Dave Gennarelli: Let’s go to Madeline Brooks at BofA.

Madeline Brooks: Hi, team. Thanks for taking my question. I guess if I look at results of 16% CRPO growth versus 12%, that’s a pretty sizable beat, especially given today’s economy. So I’m just wondering if there were any, one-off more large deals? I know you mentioned just larger deals in general, but any that were kind of more larger than just that $1 million mark versus — or was it just more of a broader base pick up in the pipeline? I mean, I guess I’m just trying to marry the size of the beat and seeing if there’s anything that could be like a one-time factor versus going forward, a trend that’s reversing?

Todd McKinnon: We had nothing, I mean the overall trend of million dollar deals was strong as we mentioned, growing 30%. There wasn’t a one-off big deal that was really outsized compared to prior periods. So yeah, I would say it’s more of a broad range or broad based strength in the large customers.

Brett Tighe: Yeah, I would just add in there, Madeline, just echoing what Todd said, we just had a really good quarter from large deals in general. But when I say large deals, it’s not just the million dollar deals, but a lot of deals from $100,000 up, right? Because if you think about the $100,000 customers, the average ACV is the largest it’s ever been. So going and penetrating those large customers and getting good size deals out of them in addition to those million dollar contracts, the ARR contracts, which was a record in the quarter, it’s just all around. There was a lot of good momentum in large deals. Just really nice job market team just in general across the board. I’m going to echo on what Todd said. I should have said in the first answer, which is go-to-market did a great job and we’re both super proud of them.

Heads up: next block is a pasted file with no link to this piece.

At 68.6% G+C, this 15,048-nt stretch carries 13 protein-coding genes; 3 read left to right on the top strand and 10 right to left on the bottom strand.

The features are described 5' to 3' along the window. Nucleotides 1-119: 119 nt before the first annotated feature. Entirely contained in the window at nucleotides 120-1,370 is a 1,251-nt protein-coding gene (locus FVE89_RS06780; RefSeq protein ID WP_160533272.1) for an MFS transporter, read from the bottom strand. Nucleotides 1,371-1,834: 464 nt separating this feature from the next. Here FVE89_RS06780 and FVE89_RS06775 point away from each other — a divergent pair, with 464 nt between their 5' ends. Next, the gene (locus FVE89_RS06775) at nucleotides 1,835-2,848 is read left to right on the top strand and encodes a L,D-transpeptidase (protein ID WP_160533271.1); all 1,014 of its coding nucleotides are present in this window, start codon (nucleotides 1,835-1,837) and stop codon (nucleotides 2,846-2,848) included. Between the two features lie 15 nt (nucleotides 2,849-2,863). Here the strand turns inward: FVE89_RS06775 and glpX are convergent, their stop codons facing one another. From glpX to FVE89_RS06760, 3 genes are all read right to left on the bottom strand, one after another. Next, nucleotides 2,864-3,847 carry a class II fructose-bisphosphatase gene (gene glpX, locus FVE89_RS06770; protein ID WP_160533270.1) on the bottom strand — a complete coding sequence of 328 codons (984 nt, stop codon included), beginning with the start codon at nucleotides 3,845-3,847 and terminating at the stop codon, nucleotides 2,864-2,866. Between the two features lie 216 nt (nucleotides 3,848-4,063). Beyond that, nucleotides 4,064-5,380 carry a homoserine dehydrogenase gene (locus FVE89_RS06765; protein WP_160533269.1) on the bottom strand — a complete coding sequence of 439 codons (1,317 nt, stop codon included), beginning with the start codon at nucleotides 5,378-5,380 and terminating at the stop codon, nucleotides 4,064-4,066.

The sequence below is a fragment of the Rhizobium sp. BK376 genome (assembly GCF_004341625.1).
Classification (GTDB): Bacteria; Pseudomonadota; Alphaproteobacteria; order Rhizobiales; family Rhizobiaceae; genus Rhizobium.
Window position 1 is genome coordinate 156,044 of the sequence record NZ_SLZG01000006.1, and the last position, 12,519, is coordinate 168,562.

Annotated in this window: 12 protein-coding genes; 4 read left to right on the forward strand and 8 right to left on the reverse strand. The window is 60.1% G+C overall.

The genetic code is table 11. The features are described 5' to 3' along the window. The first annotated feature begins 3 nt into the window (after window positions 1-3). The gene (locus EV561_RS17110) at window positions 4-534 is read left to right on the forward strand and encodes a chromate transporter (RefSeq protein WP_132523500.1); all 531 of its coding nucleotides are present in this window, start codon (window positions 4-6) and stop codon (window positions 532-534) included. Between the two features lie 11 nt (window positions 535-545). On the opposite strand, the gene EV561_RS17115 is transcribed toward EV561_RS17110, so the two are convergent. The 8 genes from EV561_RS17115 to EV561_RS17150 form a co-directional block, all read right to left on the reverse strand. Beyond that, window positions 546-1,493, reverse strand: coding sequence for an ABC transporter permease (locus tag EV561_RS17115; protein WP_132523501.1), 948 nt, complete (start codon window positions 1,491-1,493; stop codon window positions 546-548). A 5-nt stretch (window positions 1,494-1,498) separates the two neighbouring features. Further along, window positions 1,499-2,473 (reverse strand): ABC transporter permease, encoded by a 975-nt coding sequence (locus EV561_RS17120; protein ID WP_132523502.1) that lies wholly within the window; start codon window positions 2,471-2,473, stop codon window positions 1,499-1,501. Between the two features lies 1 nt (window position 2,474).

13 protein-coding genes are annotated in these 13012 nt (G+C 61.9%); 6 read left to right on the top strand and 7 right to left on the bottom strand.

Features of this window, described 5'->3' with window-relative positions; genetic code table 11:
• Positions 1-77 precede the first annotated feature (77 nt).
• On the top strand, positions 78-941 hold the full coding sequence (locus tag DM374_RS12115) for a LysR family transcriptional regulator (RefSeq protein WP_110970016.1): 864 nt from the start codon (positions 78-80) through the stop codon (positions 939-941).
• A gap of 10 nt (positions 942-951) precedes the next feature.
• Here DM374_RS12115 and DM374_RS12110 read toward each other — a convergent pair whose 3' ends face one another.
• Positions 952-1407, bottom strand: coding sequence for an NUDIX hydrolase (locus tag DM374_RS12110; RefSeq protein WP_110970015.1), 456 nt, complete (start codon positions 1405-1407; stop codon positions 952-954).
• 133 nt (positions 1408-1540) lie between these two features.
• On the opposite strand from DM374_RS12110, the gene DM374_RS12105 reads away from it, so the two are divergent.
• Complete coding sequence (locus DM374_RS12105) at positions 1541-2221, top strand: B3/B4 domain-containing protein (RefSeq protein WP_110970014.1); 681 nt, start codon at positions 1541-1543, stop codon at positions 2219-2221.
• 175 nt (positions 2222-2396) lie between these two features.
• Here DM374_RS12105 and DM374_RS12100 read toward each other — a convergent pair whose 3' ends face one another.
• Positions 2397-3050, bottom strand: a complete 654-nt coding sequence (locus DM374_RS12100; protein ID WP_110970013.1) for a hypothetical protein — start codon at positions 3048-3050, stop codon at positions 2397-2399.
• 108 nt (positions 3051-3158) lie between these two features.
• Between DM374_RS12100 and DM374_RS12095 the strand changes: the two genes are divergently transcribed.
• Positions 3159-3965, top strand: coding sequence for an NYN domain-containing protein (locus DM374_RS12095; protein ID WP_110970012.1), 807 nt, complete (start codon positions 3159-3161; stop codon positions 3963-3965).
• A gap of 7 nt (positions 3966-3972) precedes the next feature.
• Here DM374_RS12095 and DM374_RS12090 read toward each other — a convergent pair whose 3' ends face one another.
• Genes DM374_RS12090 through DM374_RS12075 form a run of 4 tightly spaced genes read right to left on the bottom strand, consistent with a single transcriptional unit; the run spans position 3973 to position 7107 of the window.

Madeline Brooks: And just to clarify, I mean, I guess this is more of a surprise on your end or was it like kind of pull-forward demand that you could see?

Todd McKinnon: I think the large deal pipeline was healthy. So it was nice to see it materialize, especially with — given some uncertainty with the security issue. It was nice to see it materialize, but it wasn’t unforeseen. We knew we had a healthy large-deal pipeline. And that’s true for the pipeline overall going into FY ‘25. The pipeline overall for FY ‘25 is quite a bit stronger than it was going into FY ‘24. So it’s one of the reasons why as we guide to FY ’25, we have a level of comfort in that guidance.

Madeline Brooks: Great. Thank you so much.

Dave Gennarelli: Next up, let’s go to Rudy Kessinger at DADCO.

Rudy Kessinger: Hey, guys. Thanks for taking my question. Not much commentary, I think in the prepared remarks you posted or the early part of the call here about Privileged Access. I know it’s only been out a few months now, but just what’s been the early traction with it? What kind of pricing uplift are you seeing with customers who are adopting it and any other color you can share on that front?